Start a conversation
Starting a conversation about offering help can be difficult. You could try asking simple questions, such as:
- I’ve been worried about you. Would you like to talk?
- I care about you and want to help. Is there something I can help with?
- it seems like you’re going through a difficult time. Maybe I can help you to find the right help?
Talking with someone they trust and sharing their problem can be a really positive experience. It can help them feel less alone and give them a different perspective on the problem they are facing.
Show your support
If a friend or relative is struggling with a problem, it can have a big impact on your life. Supporting them and letting them know you're there to help can bring you together. You could try:
- expressing your concern and reassuring them that you care
- asking questions, listening to their ideas and being responsive when they talk about their problems
- reminding them that help is available and that problems can be solved
- finding out what they feel would help and supporting them to get any care they want
- offering practical help such as making a telephone call or by going with them to their GP or a counsellor
Maintain their trust
Though it may be obvious to you that someone you know needs professional help, there are many reasons why they may refuse or be reluctant to seek help. You may feel frustrated if you think they’re not trying hard enough to get well, but try not to make assumptions about how they feel. When talking about their problems, try to remember to:
- treat them with respect, compassion and empathy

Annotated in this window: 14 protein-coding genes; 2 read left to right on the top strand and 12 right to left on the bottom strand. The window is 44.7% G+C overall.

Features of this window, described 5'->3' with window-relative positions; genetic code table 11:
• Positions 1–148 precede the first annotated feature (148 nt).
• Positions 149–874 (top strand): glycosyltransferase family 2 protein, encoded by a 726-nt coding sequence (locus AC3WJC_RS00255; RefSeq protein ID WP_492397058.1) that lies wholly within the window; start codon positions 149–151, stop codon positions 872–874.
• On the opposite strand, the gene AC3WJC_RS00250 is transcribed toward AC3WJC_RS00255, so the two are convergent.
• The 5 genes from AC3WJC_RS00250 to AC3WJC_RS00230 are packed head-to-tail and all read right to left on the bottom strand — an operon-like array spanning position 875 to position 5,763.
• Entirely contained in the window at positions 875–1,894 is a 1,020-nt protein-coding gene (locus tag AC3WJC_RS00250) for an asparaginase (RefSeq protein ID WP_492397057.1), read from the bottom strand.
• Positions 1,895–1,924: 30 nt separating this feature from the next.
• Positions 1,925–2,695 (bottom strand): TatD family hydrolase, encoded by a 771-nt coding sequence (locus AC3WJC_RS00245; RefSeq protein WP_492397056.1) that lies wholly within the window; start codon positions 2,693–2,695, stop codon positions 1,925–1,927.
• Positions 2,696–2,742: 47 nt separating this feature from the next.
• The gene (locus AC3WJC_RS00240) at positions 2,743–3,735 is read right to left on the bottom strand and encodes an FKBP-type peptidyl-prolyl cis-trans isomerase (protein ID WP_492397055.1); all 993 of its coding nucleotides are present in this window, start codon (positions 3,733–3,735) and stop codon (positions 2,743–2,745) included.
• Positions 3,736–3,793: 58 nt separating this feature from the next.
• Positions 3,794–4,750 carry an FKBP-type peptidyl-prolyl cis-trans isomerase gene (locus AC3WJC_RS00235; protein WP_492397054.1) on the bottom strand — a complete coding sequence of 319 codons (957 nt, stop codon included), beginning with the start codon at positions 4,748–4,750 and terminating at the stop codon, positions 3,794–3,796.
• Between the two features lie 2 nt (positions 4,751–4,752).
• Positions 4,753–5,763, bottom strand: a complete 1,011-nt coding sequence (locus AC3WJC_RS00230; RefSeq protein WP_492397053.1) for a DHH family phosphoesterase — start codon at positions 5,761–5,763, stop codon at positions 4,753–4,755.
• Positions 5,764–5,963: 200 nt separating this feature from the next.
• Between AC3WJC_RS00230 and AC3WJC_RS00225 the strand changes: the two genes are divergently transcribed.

- keep yourself and them focused on positive things and day to day realities
- discuss the topic when and where they feel safe and comfortable
- watch for reactions during the discussion and slow down or back up if the person becomes confused or looks upset
Talk to a counsellor
Counselling can give people a non-judgmental and confidential space to chat to a skilled professional about their issues and concerns. A counsellor can help your friend or family member to explore their thoughts, feelings and behaviours so they can develop a better understanding of themselves and others. They'll help them find their own solutions – whether that’s making changes in their life or finding ways of coping with problems.
Your friend or family member may be able to see a counsellor through their GP or the NHS, from where they work or study, or through charities and voluntary services. Or they can pay to see a private counsellor. This gives them a wider choice and they may be able to see someone quicker, perhaps for longer.
Anyone can call themselves a counsellor or psychotherapist, so it’s important they choose a therapist who’s listed on a Professional Standards Authority accredited register – such as the BACP register. This gives people the assurance that they meet the standards of proficiency, training and ethical practice you would expect.
Find a BACP member using our Therapist directory.
Get help with...
Get help with counselling concerns
BACP's Get help with counselling concerns service (formerly Ask Kathleen) provides confidential telephone and email guidance on what to do if you have any concerns about your therapy or your therapist
How to find a therapist
How to use the BACP Register and our online therapist directory to find the right counsellor or psychotherapist for you.
What is counselling?
Find out how counselling works, what therapists do and what happens in a therapy session. We also explain some of the key terms and concepts you may hear.
If you have any comments or would like to share your story, please email us at firstname.lastname@example.org